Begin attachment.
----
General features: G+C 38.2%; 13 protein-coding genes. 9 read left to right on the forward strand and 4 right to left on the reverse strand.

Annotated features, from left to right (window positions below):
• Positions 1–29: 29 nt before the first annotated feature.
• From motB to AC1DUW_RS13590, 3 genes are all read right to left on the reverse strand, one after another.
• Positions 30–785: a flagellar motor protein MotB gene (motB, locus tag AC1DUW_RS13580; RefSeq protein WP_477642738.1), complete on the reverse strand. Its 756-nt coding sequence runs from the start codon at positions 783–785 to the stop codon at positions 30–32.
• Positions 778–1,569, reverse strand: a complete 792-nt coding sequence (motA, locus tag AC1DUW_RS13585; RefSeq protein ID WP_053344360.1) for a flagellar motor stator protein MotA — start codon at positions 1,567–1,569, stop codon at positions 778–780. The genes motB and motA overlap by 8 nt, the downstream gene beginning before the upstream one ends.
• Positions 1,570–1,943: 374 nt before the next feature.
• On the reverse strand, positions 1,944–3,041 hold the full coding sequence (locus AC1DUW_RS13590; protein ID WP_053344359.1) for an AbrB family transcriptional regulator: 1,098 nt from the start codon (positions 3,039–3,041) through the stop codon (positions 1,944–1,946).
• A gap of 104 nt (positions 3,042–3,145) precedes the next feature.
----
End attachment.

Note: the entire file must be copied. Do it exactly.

General features: G+C 38.2%; 13 protein-coding genes. 9 read left to right on the forward strand and 4 right to left on the reverse strand.

Annotated features, from left to right (window positions below):
• Positions 1–29: 29 nt before the first annotated feature.
• From motB to AC1DUW_RS13590, 3 genes are all read right to left on the reverse strand, one after another.
• Positions 30–785: a flagellar motor protein MotB gene (motB, locus tag AC1DUW_RS13580; RefSeq protein WP_477642738.1), complete on the reverse strand. Its 756-nt coding sequence runs from the start codon at positions 783–785 to the stop codon at positions 30–32.
• Positions 778–1,569, reverse strand: a complete 792-nt coding sequence (motA, locus tag AC1DUW_RS13585; RefSeq protein ID WP_053344360.1) for a flagellar motor stator protein MotA — start codon at positions 1,567–1,569, stop codon at positions 778–780. The genes motB and motA overlap by 8 nt, the downstream gene beginning before the upstream one ends.
• Positions 1,570–1,943: 374 nt before the next feature.
• On the reverse strand, positions 1,944–3,041 hold the full coding sequence (locus AC1DUW_RS13590; protein ID WP_053344359.1) for an AbrB family transcriptional regulator: 1,098 nt from the start codon (positions 3,039–3,041) through the stop codon (positions 1,944–1,946).
• A gap of 104 nt (positions 3,042–3,145) precedes the next feature.